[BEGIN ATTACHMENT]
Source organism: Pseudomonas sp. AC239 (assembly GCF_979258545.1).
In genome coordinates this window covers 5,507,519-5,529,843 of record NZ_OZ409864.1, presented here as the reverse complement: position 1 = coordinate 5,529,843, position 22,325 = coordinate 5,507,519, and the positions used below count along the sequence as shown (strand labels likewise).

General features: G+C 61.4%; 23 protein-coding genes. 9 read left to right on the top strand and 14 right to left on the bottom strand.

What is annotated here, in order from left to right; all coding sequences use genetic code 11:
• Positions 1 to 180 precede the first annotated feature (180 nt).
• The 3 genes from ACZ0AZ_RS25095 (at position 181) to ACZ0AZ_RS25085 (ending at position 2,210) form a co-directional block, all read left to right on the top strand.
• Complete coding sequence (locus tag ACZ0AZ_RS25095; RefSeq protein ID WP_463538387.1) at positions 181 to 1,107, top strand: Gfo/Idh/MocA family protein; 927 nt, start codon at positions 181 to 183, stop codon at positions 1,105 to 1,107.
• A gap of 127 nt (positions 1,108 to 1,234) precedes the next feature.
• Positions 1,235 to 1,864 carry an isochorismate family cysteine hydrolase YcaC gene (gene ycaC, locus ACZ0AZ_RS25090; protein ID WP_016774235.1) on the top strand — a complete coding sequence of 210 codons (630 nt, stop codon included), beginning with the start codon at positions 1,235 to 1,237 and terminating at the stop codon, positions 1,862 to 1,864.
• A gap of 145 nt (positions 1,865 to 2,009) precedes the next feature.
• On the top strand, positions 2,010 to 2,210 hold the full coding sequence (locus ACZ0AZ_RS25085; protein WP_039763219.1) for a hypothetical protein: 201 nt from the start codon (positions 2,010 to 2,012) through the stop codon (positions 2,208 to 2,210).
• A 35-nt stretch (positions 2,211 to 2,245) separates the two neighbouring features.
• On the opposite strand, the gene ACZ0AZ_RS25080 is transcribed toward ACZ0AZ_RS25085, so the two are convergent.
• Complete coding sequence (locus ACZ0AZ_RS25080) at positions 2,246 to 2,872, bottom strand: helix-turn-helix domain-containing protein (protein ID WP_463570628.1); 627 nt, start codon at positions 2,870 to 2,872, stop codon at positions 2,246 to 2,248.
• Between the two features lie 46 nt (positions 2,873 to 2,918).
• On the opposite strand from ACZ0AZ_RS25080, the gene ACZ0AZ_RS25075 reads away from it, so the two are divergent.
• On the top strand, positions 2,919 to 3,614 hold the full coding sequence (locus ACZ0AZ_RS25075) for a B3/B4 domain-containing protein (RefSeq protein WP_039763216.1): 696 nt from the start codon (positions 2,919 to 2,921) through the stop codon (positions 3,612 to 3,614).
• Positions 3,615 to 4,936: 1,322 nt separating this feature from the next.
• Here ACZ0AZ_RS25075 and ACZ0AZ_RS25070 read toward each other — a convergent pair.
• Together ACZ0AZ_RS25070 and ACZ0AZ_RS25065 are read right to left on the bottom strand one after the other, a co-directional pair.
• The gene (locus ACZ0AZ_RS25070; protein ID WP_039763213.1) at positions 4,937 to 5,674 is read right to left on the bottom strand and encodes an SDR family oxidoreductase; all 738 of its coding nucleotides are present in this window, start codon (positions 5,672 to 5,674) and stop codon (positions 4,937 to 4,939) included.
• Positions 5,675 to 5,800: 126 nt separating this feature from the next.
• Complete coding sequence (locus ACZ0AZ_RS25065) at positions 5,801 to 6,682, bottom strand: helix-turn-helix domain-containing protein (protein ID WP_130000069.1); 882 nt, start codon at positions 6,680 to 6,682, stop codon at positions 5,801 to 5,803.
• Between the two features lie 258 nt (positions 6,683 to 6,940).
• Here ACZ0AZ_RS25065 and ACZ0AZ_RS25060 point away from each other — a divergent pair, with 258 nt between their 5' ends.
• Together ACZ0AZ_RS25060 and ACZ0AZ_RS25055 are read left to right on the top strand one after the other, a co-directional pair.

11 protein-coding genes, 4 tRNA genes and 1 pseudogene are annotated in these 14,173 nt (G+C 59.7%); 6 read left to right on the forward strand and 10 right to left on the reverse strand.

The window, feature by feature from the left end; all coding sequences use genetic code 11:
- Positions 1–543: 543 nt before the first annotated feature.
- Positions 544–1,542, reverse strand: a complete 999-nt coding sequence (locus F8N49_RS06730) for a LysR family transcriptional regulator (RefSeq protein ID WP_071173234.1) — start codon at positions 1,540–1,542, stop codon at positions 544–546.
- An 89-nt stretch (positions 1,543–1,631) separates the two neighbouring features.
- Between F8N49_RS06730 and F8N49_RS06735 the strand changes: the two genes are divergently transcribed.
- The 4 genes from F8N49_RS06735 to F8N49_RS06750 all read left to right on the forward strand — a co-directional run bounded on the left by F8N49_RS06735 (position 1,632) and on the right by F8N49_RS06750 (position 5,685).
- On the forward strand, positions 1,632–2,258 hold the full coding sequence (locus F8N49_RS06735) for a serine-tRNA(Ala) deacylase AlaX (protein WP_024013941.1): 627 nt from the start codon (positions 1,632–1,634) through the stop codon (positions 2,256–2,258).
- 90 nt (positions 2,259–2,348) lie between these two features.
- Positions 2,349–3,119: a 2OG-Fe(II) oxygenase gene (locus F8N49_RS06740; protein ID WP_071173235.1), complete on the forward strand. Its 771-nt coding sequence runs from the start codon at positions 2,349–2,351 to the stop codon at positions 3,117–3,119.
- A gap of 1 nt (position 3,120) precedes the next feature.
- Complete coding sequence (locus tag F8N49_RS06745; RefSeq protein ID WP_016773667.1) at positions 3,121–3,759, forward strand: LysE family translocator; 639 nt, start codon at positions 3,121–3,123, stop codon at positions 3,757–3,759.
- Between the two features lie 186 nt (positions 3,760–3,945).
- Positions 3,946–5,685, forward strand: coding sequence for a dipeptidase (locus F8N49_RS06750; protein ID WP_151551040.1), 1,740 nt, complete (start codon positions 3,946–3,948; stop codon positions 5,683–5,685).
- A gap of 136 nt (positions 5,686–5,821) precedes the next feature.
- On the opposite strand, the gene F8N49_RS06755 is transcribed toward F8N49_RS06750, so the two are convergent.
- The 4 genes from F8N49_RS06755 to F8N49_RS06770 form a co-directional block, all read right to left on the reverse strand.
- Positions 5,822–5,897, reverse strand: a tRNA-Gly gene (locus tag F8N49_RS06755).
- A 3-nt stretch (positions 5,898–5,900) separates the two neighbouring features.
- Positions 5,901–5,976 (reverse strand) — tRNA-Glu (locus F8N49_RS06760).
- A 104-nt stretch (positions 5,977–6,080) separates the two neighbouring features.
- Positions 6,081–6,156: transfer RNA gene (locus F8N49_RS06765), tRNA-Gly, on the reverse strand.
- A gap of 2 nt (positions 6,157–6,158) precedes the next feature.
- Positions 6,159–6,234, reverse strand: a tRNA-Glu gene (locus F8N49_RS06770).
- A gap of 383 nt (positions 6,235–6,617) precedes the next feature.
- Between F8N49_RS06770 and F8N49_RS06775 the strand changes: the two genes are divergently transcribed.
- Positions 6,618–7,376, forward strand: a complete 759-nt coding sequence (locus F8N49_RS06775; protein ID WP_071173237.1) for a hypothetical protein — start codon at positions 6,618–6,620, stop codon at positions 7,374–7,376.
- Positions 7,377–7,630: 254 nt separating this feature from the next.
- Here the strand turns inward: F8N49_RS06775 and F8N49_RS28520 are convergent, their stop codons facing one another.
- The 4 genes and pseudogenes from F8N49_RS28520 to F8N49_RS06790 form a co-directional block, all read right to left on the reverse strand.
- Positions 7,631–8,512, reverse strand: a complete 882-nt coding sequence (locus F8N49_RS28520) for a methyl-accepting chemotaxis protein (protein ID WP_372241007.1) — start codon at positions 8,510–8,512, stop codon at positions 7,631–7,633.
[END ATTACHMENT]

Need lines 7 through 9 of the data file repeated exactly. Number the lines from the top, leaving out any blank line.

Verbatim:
• Complete coding sequence (locus tag ACZ0AZ_RS25095; RefSeq protein ID WP_463538387.1) at positions 181 to 1,107, top strand: Gfo/Idh/MocA family protein; 927 nt, start codon at positions 181 to 183, stop codon at positions 1,105 to 1,107.
• A gap of 127 nt (positions 1,108 to 1,234) precedes the next feature.
• Positions 1,235 to 1,864 carry an isochorismate family cysteine hydrolase YcaC gene (gene ycaC, locus ACZ0AZ_RS25090; protein ID WP_016774235.1) on the top strand — a complete coding sequence of 210 codons (630 nt, stop codon included), beginning with the start codon at positions 1,235 to 1,237 and terminating at the stop codon, positions 1,862 to 1,864.